weren’t categorised as such at the time of this application; and

- the documents the subject of my request that pertain to SES officers who
are no longer employed by the Department; are discounted from the scope of
my application.

 

I would like to take this opportunity to acknowledge your request.

 

We received your request on 24 June 2017 and the 30 day statutory period
for processing your request commenced from the day after that date. You
should therefore expect a decision forum us by 24 July 2017. The period of
30 days may be extended if we need to consult third parties or for other
reasons. We will advise you if this happens.

 

It is the usual practice of the department to not disclose the names and
contact details of junior officers of the department and other government
agencies, where that personal information is contained in documents within
the scope of a request. The names and contact details of senior officers
will generally be disclosed. We will take it that you agree to the removal
of junior officers’ personal information unless you advise that you would
like us to consider releasing that information as part of the documents
you have requested.

 

Please note that information released under the FOI Act may later be
published online on our disclosure log
htpp://www.ag.gov.au/RightsandProtections/FOI/Pages/Freedomofinformationanddisclosurelog.aspx,
subject to certain exceptions. For example, personal information will not
be published where this would be unreasonable.

 

We will contact you using the email address you provided. Please advise if
you would prefer us to use an alternative means of contact.   

 

If you have questions, please contact me by telephone on (02) 6141 6666 or
by email [1][AGD request email].

 

Yours sincerely

 

 

Courtney

Freedom of Information and Privacy Section

Strategy and Delivery Division | Attorney-General’s Department

T: (02) 6141 6666 | E: [2][AGD request email]

 

 

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From: FOI Requests
Attorney-General's Department


Attachment FOI17109 SES pay.pdf
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UNCLASSIFIED
Dear Sir/ Madam,

Please find attached a signed decision letter in relation to your Freedom of Information request.

The department's FOI team is contactable via email at [AGD request email] should you have any queries.

Kind regards,
Courtney

Freedom of Information and Privacy Section | Strategy and Delivery Division Attorney-General’s Department
T: (02) 6141 6666| E: [AGD request email]

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From: Name withheld

Delivered

Dear Ms Daniels

Thank you for your decision.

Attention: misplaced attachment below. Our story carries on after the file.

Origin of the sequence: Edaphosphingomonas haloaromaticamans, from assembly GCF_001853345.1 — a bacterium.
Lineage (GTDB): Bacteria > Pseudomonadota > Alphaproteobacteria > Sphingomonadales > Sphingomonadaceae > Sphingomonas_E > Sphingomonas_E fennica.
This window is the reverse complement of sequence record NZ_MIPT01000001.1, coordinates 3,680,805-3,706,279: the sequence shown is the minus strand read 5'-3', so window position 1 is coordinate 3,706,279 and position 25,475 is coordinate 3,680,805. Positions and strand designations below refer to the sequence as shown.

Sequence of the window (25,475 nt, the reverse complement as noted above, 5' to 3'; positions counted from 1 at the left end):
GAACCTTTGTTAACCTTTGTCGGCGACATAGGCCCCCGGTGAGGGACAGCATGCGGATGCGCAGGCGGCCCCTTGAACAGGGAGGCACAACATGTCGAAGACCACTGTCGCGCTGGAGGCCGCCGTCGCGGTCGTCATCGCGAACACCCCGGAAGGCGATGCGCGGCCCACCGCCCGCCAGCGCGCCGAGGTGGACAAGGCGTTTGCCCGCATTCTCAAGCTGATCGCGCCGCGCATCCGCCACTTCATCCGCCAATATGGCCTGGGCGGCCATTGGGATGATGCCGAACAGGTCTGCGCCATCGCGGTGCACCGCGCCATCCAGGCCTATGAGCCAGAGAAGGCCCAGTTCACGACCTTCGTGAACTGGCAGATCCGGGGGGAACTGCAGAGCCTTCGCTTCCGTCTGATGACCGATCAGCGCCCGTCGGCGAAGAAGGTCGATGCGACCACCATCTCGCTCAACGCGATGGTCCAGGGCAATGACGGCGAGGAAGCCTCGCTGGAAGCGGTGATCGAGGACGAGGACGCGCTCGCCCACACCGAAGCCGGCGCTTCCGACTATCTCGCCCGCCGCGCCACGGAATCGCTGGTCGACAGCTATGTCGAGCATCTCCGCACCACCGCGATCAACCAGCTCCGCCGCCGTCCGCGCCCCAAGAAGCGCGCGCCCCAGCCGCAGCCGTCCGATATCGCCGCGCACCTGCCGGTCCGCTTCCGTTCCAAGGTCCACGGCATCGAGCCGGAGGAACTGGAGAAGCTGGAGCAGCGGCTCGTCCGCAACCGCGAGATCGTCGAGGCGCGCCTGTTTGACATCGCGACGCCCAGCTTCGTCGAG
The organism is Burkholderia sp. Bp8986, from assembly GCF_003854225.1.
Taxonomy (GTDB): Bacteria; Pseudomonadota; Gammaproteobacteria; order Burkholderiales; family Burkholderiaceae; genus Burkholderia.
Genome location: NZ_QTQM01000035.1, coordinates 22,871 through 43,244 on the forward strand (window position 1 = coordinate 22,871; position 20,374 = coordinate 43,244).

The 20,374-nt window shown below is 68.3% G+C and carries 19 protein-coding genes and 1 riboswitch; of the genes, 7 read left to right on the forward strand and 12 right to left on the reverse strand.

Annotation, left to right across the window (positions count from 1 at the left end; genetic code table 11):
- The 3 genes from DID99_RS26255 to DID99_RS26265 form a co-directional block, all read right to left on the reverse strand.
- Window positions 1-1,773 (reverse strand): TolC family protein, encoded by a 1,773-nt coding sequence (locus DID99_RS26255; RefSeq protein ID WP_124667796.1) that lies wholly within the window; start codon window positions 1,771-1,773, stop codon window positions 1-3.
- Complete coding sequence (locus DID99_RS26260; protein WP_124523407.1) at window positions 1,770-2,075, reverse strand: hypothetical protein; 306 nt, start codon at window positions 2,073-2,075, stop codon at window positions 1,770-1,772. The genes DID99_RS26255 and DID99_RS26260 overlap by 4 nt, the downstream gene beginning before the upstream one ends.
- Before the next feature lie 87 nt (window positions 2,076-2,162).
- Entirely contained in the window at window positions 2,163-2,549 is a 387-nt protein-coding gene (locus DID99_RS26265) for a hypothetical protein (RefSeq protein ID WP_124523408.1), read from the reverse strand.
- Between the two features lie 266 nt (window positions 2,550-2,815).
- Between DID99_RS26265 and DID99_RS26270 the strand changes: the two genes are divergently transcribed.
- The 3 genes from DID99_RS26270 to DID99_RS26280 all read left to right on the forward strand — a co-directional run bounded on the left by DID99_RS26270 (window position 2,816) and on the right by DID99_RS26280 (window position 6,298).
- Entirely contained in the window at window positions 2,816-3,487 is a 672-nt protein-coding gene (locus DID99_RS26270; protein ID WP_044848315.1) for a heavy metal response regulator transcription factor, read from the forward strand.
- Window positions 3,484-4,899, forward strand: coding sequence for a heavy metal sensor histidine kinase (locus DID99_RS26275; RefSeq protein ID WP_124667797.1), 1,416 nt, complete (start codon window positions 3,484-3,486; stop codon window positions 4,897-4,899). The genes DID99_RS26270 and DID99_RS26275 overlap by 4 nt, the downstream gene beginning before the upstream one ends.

Noting that there are officers at the Attorney General's Department who are not categorised as SES but who are authorised, under s.23(1) of the FOI Act, to make decisions in relation to FOI requests, can you please explain how you've complied with the obligation impoed on you by s.13(7) of the Public Service Act 1999 in making your decision?

Yours sincerely,

Name withheld

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From: FOI Requests
Attorney-General's Department

UNCLASSIFIED
Dear Sir/Madam,

Thank you for your email dated 25 July 2017.

The department has considered your query and can offer the following information which may be of assistance:

(1) The department remains of the view that the decision maker for this matter, Helen Daniels, is the most appropriate person to have made the decision. Ms Daniels has responsibility for the primary subject matter of your request (being, employee remuneration).
(2) The department does not consider there was any available avenue for entirely avoiding a perceived conflict of interest in dealing with this matter. While we note your contention that there is a non- SES delegation (and that this would have been a suitable way to manage a conflict), the department’s view is that this would not significantly alleviate any perceived conflict of interest. This is because the single non-SES delegate reports directly to an SES officer who is in turn, impacted by the scope of your request.
(3) The department maintains its position that the material you have requested is exempt from disclosure under both section 47E and section 47F of the FOI Act.
(4) As with any access decision made under the FOI Act, it is open to you to seek external review of this matter.

Kind regards,
Courtney

FOI & Privacy Section
Attorney-General’s Department
(02) 6141 6666 [AGD request email]